Critical Roundup Vol. 1

I think a critic’s job is to do more than highlight films they consider important but also ideas. There have been a string of poorly written articles recently that have gained a considerable amount of popularity due to their negative nature. Critical Roundup can be seen as a response to this.

Every two weeks I’ll highlight and recommend contemporary articles that I’ve read involving film or film culture. My goal is to spread ideas which I’ve read that are presented well and are engaging. Feel free to recommend anything yourself. The more, the better.

For IndieWire, David Ehrlich interviewed Charlie Kaufman and draws out really insightful albeit sad answers from Kaufman into his own career.

For The Chronicle of Higher Education, Amanda Ann Klein and Kristen Warner point out how online criticism is harming the same work done in the field of academia. I think this piece is especially important for critics, because it discusses a lot of the errors that we can perform as writers.

For Roger Ebert’s website, Matt Zoller Seitz interviews Gena Rowlands. There’s some good discussion that reveals Cassavete’s and Rowand’s working style, but I think my favorite part is how Rowlands feels about contemporary cinema.

Senses of Cinema have released their 79th issue. This particular edition covers Twin Peaks, Jacques Rivette, Jerry Lewis and more. One particular article I enjoyed is Michael Goddard’s analysis of sonic technologies in Twin Peaks.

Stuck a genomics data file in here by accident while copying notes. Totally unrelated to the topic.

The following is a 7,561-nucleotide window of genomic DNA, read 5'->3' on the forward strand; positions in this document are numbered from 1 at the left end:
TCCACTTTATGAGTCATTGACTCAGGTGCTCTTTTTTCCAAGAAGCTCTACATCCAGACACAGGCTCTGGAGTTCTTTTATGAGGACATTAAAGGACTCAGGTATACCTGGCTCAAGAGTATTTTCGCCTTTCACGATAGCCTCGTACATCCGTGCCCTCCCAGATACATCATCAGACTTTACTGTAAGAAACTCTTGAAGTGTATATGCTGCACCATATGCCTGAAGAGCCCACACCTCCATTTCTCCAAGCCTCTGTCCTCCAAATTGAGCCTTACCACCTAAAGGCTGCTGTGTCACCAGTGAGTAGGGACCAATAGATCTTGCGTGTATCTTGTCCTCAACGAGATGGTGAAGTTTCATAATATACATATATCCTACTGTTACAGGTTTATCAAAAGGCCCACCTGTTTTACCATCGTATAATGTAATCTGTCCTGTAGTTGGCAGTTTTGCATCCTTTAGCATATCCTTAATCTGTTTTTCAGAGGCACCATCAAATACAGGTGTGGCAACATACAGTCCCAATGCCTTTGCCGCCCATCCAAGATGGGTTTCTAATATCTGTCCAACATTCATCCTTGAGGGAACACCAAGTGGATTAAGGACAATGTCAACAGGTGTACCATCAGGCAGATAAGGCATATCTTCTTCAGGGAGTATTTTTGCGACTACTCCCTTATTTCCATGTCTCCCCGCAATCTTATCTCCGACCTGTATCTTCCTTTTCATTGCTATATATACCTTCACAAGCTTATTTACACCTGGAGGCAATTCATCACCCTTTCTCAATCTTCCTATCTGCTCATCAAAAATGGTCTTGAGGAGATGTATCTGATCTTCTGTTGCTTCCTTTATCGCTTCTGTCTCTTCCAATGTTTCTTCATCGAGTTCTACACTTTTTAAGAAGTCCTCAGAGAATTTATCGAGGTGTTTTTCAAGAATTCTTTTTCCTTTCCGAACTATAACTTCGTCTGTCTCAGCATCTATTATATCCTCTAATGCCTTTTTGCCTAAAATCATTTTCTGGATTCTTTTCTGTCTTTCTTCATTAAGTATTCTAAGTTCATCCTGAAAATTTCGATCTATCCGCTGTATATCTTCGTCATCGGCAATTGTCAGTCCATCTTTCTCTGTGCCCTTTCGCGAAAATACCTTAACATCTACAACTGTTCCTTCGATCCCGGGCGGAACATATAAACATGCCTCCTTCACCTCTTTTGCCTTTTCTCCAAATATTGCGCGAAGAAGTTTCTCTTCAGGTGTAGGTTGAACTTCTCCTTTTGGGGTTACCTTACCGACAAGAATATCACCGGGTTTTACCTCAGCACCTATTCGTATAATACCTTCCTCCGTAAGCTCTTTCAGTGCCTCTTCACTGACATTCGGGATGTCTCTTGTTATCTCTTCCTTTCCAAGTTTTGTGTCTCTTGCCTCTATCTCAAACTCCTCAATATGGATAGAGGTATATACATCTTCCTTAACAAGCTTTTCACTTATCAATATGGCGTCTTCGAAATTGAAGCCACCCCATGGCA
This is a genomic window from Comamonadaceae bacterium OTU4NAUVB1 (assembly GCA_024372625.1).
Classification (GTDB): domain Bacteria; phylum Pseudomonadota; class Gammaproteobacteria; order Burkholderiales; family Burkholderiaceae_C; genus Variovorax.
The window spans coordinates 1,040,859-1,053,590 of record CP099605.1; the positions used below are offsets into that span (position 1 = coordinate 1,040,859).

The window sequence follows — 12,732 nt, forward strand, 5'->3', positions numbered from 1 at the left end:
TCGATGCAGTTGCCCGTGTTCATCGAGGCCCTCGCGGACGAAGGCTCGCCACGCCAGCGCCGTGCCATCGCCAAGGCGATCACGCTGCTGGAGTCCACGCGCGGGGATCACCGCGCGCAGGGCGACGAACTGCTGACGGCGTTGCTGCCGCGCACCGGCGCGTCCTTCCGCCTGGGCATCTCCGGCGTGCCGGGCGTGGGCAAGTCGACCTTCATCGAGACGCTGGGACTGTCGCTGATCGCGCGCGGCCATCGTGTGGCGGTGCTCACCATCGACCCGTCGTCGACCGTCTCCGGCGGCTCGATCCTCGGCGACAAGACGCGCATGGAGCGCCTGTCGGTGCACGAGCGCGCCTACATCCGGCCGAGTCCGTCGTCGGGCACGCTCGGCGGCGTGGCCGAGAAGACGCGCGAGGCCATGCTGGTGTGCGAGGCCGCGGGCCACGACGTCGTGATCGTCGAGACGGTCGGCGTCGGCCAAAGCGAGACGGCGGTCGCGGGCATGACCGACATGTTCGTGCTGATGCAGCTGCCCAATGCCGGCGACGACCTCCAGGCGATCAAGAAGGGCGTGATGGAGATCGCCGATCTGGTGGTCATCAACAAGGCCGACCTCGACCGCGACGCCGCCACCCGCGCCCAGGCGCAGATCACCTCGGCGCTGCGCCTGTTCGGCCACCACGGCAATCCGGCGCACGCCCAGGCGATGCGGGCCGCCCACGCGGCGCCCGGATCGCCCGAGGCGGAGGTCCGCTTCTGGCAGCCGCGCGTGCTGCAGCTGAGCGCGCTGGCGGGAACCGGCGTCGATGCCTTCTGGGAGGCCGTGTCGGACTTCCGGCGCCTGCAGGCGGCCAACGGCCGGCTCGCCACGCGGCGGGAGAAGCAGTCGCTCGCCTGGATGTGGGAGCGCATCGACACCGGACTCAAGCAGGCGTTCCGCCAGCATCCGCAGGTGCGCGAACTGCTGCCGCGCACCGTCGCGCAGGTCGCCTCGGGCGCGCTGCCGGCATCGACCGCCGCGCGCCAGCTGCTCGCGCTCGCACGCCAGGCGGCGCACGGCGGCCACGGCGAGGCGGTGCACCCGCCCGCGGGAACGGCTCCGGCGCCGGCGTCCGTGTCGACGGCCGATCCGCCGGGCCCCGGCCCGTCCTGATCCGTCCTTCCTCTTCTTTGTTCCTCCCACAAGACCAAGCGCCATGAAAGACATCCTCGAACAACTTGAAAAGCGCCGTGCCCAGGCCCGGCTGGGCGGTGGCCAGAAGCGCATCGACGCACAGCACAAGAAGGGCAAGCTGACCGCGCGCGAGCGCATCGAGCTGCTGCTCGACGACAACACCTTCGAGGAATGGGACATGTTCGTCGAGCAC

For the Daily Beast, Jen Yamato reviewed Paul Feig’s all-female led Ghostbusters reboot. Ghostbusters has been unjustly receiving backlash for its focus on an all-female cast and Yamato delves into why it matters and how the film handles it.

For Screencrush, Matt Singer analyzes Star Trek: The Motion Picture’s use of color, pacing, and characterization in order to argue for the film as being counter-culture to the typical science-fiction blockbuster.

For the Criterion Cast, Ryan Gallagher points out Barnes & Noble’s bi-annual sale of Criterion films. There are great deals going on and when you buy through Criterion Cast, you help to support their site.

For The Atlantic, Megan Garber discusses and analyzes what she sees as a fascination with narratives involving captive women.

For Film School Rejects, Tomris Laffy takes a retrospective look at The Devil Wears Prada, and the filmic depiction of women in the professional workplace.

For the Film Stage, Jordan Raup provides an excellent analysis of Brian De Palma’s Blow Out.

David Bordwell hosted a piece of Rory Kelly’s essay on character-arcs. I think Kelly’s argument is really well constructed and his prose makes his ideas very accessible.

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